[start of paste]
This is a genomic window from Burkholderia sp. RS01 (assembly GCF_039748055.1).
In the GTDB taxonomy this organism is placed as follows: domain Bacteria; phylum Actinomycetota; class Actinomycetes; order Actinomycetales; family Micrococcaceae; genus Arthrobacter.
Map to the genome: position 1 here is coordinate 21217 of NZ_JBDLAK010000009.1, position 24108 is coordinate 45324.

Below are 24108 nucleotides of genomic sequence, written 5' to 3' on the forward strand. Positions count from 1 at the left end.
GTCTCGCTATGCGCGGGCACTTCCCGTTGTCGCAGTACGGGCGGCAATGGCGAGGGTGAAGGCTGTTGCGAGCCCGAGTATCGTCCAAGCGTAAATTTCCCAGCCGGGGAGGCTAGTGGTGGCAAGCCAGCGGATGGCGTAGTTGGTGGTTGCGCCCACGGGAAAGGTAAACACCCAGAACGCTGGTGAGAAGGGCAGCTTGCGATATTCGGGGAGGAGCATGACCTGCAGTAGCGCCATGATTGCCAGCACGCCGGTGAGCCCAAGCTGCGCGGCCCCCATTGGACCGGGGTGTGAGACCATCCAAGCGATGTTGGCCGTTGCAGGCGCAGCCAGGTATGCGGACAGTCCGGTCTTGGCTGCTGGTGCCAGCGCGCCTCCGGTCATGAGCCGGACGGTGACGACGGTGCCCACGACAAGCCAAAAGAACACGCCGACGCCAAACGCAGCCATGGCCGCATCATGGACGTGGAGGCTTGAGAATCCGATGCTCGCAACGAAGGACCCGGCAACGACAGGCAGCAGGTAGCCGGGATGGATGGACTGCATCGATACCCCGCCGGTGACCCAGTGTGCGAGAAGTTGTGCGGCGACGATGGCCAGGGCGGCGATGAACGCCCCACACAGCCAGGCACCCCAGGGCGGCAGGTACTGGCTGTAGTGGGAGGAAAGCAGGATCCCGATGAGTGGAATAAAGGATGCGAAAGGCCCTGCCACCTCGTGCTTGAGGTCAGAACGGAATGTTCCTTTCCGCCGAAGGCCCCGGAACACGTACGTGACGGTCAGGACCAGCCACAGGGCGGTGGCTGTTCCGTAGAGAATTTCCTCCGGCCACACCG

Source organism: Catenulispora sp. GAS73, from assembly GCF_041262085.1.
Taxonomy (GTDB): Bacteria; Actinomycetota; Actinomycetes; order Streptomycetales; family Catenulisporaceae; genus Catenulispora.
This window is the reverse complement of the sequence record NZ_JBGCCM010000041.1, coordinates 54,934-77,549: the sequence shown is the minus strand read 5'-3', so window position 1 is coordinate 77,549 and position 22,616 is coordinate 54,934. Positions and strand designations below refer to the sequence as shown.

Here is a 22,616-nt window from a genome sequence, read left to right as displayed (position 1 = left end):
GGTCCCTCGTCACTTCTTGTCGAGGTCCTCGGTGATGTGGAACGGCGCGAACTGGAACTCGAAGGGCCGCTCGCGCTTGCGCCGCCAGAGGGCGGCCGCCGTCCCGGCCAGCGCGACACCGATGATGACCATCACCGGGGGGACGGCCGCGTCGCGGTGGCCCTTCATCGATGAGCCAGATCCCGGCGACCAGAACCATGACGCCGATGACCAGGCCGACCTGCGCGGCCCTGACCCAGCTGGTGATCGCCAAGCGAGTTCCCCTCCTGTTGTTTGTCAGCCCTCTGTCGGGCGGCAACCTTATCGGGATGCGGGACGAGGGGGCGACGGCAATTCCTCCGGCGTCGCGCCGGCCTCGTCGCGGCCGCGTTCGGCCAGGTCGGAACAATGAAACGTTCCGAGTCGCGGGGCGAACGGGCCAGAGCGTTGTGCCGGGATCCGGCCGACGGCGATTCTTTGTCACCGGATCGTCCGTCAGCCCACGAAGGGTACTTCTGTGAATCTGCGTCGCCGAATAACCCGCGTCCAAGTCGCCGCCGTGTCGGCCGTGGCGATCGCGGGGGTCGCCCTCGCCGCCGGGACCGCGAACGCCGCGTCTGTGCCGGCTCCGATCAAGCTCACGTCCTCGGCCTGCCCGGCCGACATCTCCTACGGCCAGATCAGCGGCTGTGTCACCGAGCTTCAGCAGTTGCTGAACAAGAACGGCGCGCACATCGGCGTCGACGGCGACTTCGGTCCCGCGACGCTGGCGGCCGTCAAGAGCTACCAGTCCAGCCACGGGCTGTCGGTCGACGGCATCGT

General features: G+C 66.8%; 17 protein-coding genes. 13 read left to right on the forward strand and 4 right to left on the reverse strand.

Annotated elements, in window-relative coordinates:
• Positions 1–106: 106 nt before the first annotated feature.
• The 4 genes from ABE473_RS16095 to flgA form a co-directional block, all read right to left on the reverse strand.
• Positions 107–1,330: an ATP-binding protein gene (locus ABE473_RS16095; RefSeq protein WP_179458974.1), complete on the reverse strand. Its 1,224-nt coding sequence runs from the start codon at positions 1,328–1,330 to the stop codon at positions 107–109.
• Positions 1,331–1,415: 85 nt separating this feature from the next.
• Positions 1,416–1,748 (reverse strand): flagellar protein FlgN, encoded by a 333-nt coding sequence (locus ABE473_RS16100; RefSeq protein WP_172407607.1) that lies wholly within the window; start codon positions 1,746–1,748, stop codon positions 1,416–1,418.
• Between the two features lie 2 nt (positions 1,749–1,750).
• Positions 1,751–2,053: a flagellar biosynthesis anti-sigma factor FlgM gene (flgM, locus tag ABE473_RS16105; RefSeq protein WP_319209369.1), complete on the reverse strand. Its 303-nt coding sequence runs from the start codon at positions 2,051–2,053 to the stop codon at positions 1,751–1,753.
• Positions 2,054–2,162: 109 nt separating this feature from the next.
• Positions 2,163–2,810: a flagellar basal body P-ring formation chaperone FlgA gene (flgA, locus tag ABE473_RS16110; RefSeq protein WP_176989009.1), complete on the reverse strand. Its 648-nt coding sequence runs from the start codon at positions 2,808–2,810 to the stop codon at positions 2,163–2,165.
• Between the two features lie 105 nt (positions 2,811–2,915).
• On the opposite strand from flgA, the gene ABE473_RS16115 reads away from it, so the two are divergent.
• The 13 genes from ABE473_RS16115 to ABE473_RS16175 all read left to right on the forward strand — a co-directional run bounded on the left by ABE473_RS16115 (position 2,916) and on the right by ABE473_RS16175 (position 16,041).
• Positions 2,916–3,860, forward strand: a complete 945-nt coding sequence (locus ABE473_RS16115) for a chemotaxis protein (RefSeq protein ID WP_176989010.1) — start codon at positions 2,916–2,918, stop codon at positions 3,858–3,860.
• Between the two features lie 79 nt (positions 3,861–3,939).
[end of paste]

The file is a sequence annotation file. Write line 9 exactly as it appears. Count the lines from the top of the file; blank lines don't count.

Here is a 22,616-nt window from a genome sequence, read left to right as displayed (position 1 = left end):